Luxurious vacations were traded for trips to boat shows. Dinners out became dinners in and that planned new car was scrapped. The 1997 Toyota 4-Runner would do for a few more years and I can look at an encompass insurance review to save money on the insurance. At this point every fiber of my being was dedicated to making my dream a reality. Delos was purchased and all worldly possessions not required for sailing were sold. Gone was the Sea-Doo, fish tank, plasma TV’s, and weight set that was collecting dust in the garage. It was incredibly liberating to shed all these possessions and reduce what filled a 3 bedroom house to a single car load.

The economy in the US went straight to hell in the end of 2008 and the business I’d poured my life into lost something like 90% of it’s customers within a 3 month period. I wasn’t phased, I felt almost relieved. The decision was made for me and everything was falling into place. Now was the perfect time to go sailing. Mind you, the boat wasn’t paid off and I still had a monthly mortgage, I actually used an online secured loan calculator to see how much I could borrow If I needed it. It wasn’t easy to find a mortgage loan, I must tell you. It took me a while until one of my friends suggested that I search on the internet. I had to then surf online for finding the right broker who could provide me with a wholesale lender list which would make my job of finding a lender easier. I was so excited and I just needed to make sure I was financially secure. Luckily, I had enough cash stashed away to get to Australia. In fact, I had my projected budget to within a few hundred dollars. The way things lined up seemed almost eerie. Wayne Dyer would have approved. I told myself I’d sail until I ran out of money or it stopped being fun, which ever came first.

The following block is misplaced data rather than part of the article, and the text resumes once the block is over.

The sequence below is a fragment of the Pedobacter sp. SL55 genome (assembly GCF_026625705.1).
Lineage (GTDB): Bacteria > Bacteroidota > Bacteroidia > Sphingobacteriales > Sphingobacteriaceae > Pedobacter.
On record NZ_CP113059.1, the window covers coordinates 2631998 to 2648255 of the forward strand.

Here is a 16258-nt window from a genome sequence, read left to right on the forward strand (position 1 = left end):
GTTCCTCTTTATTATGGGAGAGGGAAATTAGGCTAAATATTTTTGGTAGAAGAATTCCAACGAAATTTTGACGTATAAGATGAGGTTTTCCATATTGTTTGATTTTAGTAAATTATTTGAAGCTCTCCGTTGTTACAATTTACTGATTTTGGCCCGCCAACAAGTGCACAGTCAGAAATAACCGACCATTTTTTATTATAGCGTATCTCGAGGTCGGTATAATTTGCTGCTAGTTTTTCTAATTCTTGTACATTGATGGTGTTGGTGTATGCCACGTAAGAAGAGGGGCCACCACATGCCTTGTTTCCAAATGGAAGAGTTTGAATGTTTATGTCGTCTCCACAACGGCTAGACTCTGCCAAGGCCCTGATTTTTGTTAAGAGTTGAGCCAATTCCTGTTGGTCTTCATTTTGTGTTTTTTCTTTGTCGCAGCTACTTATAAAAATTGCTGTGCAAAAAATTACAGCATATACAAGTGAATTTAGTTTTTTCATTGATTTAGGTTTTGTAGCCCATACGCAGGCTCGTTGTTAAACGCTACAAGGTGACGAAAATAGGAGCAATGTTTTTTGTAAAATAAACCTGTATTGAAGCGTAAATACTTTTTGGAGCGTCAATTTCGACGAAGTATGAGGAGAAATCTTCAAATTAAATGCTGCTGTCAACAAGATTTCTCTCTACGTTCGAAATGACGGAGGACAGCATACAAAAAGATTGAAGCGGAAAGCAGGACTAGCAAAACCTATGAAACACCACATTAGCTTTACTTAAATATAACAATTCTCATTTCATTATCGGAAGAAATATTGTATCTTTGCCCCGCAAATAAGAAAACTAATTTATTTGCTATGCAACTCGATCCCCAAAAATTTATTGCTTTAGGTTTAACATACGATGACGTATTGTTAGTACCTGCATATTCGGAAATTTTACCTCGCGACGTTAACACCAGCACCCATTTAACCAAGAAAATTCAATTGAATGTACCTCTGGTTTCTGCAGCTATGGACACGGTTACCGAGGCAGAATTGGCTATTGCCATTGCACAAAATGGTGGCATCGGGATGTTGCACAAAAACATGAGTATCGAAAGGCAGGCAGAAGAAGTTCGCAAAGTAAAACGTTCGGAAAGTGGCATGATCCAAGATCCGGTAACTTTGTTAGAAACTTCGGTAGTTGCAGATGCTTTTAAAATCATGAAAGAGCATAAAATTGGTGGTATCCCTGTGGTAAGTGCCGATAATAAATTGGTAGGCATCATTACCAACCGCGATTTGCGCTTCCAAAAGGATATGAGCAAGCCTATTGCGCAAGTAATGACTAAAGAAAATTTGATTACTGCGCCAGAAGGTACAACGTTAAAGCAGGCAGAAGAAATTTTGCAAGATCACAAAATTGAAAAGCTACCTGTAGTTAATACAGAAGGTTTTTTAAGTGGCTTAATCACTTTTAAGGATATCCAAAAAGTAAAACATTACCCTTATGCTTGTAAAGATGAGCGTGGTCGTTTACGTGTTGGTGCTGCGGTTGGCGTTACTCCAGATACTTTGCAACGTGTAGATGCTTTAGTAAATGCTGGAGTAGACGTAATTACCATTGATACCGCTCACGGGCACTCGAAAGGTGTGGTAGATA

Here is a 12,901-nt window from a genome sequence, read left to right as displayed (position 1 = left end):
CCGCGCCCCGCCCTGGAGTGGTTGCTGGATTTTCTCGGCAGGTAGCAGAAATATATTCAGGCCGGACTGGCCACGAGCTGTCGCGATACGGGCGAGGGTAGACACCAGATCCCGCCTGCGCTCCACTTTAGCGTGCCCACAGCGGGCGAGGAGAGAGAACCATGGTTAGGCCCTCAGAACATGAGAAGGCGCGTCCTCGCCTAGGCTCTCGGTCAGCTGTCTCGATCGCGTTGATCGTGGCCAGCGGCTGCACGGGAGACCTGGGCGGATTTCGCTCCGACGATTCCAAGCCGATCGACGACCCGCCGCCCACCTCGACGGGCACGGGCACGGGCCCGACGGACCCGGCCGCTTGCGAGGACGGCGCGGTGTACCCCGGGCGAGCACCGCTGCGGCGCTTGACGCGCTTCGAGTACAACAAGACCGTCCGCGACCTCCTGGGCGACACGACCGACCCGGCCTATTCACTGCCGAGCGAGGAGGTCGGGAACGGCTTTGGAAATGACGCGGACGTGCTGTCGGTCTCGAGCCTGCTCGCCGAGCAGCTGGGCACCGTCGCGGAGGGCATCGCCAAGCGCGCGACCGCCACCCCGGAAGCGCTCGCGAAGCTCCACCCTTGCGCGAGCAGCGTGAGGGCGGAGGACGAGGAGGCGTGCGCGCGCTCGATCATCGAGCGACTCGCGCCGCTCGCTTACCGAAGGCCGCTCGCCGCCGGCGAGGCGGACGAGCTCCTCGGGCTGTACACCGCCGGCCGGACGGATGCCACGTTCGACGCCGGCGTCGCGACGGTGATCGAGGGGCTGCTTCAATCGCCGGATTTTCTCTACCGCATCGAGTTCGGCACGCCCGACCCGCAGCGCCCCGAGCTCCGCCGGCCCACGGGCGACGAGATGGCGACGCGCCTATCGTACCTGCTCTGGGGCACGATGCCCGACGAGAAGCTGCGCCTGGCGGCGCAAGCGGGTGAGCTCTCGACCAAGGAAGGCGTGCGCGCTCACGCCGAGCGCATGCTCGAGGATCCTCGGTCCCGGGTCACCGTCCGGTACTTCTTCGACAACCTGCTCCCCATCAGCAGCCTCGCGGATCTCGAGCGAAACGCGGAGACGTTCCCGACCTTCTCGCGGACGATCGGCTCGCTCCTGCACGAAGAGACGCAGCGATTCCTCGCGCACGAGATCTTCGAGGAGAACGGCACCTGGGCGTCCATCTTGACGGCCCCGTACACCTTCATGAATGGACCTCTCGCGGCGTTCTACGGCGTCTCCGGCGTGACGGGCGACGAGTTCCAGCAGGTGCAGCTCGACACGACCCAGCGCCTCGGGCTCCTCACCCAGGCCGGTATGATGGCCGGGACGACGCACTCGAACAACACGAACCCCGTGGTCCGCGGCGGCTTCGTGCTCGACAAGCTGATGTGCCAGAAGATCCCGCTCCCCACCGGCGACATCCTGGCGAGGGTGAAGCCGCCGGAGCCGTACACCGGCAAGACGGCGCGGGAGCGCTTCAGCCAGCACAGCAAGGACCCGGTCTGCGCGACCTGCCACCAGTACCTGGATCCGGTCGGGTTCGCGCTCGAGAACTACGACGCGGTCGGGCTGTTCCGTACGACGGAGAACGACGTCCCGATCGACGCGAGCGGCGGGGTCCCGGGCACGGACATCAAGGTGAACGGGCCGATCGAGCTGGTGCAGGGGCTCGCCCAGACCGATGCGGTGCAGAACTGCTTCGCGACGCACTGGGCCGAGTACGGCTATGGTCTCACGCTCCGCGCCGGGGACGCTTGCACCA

Australia came and my savings ran out. I found myself fairly broke (and with a boat mortgage) in the land-down-under but still with a burning desire to carry on sailing. The last three years had been the complete opposite of my pre-sailing life. I didn’t work at all, I just lived my dreams to the fullest. Of course this had a cost and the balance in my accounts reflected it. Luckily I have two awesome partners (Eric and Joe) that continued running our company in my absence. I bought a laptop and joined back to the real world while working over the magical internet from Australia. This time things were different though. I promised myself I would seek balance in my life. Not work too much, not work too little, just enough to make some cash to keep sailing.

So now that the history of how I got a boat and a mortgage is covered how do we actually afford to sail NOW? (See Part 2!)